Reshaped Birch Cree
Now it was time to decide on the decoration. According to various readings and museum searches, many Cree paddles were decorated in a simple manner, typically painted with boldly contrasting colours and often with stripes or other banding decorations. In particular, Garth Taylor's 1980 book Canoe construction in a Cree cultural tradition documents the building of a traditional Eastern Cree canoe made using canvas as a substitute for birch bark and has a nice illustration of various decorated Cree paddles.
Decorated Cree Paddles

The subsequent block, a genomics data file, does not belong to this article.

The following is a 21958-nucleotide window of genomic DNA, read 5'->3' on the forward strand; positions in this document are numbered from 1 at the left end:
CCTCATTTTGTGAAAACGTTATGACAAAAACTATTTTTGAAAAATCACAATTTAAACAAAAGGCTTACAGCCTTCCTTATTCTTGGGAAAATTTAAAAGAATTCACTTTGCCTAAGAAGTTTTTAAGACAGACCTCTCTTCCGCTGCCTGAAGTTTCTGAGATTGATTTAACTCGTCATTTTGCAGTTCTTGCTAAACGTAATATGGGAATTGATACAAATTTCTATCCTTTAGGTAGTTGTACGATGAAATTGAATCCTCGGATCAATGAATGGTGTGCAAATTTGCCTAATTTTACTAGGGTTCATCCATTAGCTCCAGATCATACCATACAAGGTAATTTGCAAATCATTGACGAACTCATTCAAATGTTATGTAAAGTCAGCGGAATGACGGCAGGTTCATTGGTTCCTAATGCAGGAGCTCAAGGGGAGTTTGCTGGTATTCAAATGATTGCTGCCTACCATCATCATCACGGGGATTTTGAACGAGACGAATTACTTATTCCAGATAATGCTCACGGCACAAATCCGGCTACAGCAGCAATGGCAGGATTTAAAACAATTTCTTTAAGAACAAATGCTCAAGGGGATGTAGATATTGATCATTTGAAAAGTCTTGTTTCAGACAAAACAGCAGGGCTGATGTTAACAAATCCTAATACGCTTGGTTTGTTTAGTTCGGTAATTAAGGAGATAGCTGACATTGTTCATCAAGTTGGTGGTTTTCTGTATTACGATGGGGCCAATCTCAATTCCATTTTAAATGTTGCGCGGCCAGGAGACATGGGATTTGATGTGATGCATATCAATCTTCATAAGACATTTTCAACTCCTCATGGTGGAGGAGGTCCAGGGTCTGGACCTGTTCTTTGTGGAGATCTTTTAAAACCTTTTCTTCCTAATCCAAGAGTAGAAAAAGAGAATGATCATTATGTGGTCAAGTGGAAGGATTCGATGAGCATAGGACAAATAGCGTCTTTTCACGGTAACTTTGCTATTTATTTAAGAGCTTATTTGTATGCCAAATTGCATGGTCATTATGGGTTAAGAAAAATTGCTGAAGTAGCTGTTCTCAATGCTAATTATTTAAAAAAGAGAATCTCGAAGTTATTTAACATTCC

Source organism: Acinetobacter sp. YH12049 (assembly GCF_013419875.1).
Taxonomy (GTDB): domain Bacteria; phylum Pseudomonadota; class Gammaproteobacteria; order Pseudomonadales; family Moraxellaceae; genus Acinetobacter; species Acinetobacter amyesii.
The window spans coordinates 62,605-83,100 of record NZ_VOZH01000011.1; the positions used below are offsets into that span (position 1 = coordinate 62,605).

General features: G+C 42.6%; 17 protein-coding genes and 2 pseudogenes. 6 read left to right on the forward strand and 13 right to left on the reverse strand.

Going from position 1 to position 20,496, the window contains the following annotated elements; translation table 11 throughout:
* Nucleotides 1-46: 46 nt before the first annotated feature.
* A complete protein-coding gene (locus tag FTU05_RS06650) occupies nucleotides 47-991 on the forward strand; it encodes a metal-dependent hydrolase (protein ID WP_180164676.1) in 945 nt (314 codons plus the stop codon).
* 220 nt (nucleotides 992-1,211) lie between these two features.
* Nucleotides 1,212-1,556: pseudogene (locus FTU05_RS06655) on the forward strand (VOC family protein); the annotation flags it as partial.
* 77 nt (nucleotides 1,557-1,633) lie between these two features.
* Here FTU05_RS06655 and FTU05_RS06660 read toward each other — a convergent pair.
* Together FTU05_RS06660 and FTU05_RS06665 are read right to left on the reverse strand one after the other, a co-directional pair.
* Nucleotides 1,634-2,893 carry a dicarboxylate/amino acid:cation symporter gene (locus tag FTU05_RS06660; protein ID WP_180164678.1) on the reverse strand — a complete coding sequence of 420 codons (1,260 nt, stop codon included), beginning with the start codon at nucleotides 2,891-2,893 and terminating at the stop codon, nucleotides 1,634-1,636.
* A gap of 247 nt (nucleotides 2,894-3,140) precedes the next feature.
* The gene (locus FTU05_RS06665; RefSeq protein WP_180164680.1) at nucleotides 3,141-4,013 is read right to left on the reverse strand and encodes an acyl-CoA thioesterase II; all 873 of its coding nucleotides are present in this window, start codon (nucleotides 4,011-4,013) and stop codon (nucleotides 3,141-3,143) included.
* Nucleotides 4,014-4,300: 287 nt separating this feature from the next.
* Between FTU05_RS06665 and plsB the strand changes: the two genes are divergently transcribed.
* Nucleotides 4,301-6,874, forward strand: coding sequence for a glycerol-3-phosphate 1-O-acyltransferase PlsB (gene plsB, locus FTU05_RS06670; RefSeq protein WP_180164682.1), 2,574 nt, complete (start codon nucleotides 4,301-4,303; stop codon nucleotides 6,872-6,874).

A while back I had also come across a post (now deleted) on the FrontierFolk.net Forums, debating types of sealants on historic paddles. One poster put up the following pics of a canoe displayed in a store with a painted Cree paddle decorated decorated with white dots.
Another decorated Cree paddle
In my case, I kept the decoration extremely simple and in this same style. The grip and rounded tip were high heat burned to resemble the decoration of paddle D in Taylor's illustration. A few thick horizontal lines and bars with circular dots and the burning was complete. Certainly more simple than the complex patterns of Wabanaki paddles, but I find it very fitting for these unusual paddle shapes.
Given the limitations of the original paddle blank picked up at a roadside sale, the blade isn't proportional to the elongated dimensions of the blades outlined in Taylor's book. Still, for 5 dollars, this discarded blank turned out to be a great little paddle.